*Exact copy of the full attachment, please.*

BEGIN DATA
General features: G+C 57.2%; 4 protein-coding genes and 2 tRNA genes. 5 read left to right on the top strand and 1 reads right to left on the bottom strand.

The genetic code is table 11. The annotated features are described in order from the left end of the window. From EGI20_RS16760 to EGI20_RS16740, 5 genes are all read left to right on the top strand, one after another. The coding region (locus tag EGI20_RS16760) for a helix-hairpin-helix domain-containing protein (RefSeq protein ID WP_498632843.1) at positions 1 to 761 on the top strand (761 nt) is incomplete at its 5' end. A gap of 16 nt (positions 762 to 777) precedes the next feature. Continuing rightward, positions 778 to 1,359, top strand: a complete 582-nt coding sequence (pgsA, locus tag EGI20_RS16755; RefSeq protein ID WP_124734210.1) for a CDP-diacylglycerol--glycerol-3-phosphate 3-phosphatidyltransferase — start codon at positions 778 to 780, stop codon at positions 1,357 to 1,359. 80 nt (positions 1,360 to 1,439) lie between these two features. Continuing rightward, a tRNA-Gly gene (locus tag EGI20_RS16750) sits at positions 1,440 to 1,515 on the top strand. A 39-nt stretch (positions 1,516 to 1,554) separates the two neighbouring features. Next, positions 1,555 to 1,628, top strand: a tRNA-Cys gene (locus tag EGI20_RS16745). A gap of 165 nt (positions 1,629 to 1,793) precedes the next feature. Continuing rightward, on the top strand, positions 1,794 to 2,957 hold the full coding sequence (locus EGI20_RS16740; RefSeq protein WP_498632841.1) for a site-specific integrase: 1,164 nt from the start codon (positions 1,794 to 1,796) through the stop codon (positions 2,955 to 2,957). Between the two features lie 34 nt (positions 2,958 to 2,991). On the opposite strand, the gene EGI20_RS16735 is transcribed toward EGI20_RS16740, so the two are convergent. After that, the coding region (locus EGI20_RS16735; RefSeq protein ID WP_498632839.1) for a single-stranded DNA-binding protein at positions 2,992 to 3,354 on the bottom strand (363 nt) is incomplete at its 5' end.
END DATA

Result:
General features: G+C 57.2%; 4 protein-coding genes and 2 tRNA genes. 5 read left to right on the top strand and 1 reads right to left on the bottom strand.

The genetic code is table 11. The annotated features are described in order from the left end of the window. From EGI20_RS16760 to EGI20_RS16740, 5 genes are all read left to right on the top strand, one after another. The coding region (locus tag EGI20_RS16760) for a helix-hairpin-helix domain-containing protein (RefSeq protein ID WP_498632843.1) at positions 1 to 761 on the top strand (761 nt) is incomplete at its 5' end. A gap of 16 nt (positions 762 to 777) precedes the next feature. Continuing rightward, positions 778 to 1,359, top strand: a complete 582-nt coding sequence (pgsA, locus tag EGI20_RS16755; RefSeq protein ID WP_124734210.1) for a CDP-diacylglycerol--glycerol-3-phosphate 3-phosphatidyltransferase — start codon at positions 778 to 780, stop codon at positions 1,357 to 1,359. 80 nt (positions 1,360 to 1,439) lie between these two features. Continuing rightward, a tRNA-Gly gene (locus tag EGI20_RS16750) sits at positions 1,440 to 1,515 on the top strand. A 39-nt stretch (positions 1,516 to 1,554) separates the two neighbouring features. Next, positions 1,555 to 1,628, top strand: a tRNA-Cys gene (locus tag EGI20_RS16745). A gap of 165 nt (positions 1,629 to 1,793) precedes the next feature. Continuing rightward, on the top strand, positions 1,794 to 2,957 hold the full coding sequence (locus EGI20_RS16740; RefSeq protein WP_498632841.1) for a site-specific integrase: 1,164 nt from the start codon (positions 1,794 to 1,796) through the stop codon (positions 2,955 to 2,957). Between the two features lie 34 nt (positions 2,958 to 2,991). On the opposite strand, the gene EGI20_RS16735 is transcribed toward EGI20_RS16740, so the two are convergent. After that, the coding region (locus EGI20_RS16735; RefSeq protein ID WP_498632839.1) for a single-stranded DNA-binding protein at positions 2,992 to 3,354 on the bottom strand (363 nt) is incomplete at its 5' end.